SAN JOSE, Calif. (KGO) -- The Shigella outbreak linked to a South Bay seafood restaurant has now grown to 110 suspected cases and has spread to a total of four Bay Area counties.
Mariscos San Juan, a popular restaurant in San Jose, was closed down over the weekend following dozens of people's reporting diarrhea and fever after eating there. Public health officials believe it to be Shigella, a form of bacteria that is highly infectious.
Of the reported 110 suspected Shigella cases, 92 are in Santa Clara County and the 18 others in Santa Cruz, Alameda and San Mateo counties.
Meanwhile, a lawsuit was filed by the dean of students at a local high school who's been a customer at the restaurant for a couple years. Greg Meissner went to the restaurant on Friday for take-out. By the next day, he was taken down by Shigella.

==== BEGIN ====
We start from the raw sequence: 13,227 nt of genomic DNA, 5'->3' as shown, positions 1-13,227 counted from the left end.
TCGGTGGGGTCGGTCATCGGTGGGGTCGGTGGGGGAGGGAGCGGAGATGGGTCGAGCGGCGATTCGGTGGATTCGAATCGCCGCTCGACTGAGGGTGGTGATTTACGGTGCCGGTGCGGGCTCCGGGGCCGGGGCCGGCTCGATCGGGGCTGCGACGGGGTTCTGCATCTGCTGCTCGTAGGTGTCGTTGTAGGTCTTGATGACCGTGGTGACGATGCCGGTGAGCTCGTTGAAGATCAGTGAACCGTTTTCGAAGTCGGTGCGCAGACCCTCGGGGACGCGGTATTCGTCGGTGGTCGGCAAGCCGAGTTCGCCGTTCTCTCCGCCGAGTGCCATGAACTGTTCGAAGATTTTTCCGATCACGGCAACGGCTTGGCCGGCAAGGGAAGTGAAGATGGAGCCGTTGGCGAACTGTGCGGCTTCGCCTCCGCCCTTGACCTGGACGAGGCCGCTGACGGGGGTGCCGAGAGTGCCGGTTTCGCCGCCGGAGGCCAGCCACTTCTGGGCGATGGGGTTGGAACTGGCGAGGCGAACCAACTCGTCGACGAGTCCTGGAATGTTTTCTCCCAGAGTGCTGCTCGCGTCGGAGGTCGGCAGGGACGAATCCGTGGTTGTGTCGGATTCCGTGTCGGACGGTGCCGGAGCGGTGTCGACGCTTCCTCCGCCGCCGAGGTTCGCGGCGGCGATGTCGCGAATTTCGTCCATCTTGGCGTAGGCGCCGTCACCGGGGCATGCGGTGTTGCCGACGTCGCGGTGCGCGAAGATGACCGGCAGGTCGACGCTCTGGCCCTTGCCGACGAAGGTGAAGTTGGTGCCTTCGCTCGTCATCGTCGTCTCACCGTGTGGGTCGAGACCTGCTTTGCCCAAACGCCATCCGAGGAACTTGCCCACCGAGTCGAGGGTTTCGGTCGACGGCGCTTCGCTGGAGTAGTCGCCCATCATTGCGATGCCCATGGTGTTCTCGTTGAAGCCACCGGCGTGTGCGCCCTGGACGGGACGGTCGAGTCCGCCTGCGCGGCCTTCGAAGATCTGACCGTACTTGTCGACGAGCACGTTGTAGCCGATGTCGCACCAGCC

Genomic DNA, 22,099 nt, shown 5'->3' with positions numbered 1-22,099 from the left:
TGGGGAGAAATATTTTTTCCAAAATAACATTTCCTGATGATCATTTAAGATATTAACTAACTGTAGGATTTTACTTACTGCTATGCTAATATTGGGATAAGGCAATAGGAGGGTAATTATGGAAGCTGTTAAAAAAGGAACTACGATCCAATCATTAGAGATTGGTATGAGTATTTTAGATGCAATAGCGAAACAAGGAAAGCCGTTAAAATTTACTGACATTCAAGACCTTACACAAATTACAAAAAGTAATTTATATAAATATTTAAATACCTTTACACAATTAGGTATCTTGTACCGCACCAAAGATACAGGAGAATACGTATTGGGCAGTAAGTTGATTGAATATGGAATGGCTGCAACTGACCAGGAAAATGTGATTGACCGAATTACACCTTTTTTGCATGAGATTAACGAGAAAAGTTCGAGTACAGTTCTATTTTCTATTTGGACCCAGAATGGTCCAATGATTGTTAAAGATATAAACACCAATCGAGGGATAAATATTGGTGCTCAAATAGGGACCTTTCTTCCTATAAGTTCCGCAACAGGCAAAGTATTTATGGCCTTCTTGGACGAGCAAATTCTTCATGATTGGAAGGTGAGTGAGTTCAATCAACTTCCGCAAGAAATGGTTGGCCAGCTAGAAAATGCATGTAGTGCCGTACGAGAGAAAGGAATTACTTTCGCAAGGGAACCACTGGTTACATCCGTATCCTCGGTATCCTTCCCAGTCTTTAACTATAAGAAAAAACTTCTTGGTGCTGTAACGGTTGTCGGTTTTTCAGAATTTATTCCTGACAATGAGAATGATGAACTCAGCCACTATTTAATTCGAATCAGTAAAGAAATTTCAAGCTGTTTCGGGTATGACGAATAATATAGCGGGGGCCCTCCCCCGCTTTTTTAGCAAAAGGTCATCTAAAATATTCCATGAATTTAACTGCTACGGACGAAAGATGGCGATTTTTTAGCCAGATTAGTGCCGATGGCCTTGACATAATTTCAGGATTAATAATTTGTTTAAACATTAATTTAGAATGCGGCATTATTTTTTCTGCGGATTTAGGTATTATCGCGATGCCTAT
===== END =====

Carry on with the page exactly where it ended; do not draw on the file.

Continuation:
Meissner was masking how he felt after winding up in the emergency room for seven hours at O'Connor Hospital Saturday night. He developed a 105 degree fever and other symptoms consistent with Shigella after eating a ceviche tostada the day before at Mariscos San Juan #3 on North 4th Street in San Jose.
"It is an extremely high fever, really bad chills, extremely bad cramping, constant running to the bathroom, nausea, vomiting, dizziness," he explained.
The cause of the outbreak is still under investigation, but is slowed by the fact some restaurant employees have not yet turned in stool samples for testing. County health officers believe the reason may be secondary infections as the highly contagious bacteria spreads.
This is believed to be the largest outbreak of Shigella to occur in Santa Clara County.
In 2000, more than 220 people got sick from Shigella bacteria at a Mexican restaurant in Redwood City that is no longer in business.
More lawsuits are expected in the San Jose outbreak.
According to the CDC, the symptoms of Shigella include diarrhea, fever and stomach cramps starting a day or two after being exposed to the bacteria. The symptoms usually go away in 5-10 days. Shigella can be stopped by frequent and careful hand-washing with soap. Click here for further details on Shigella from the CDC.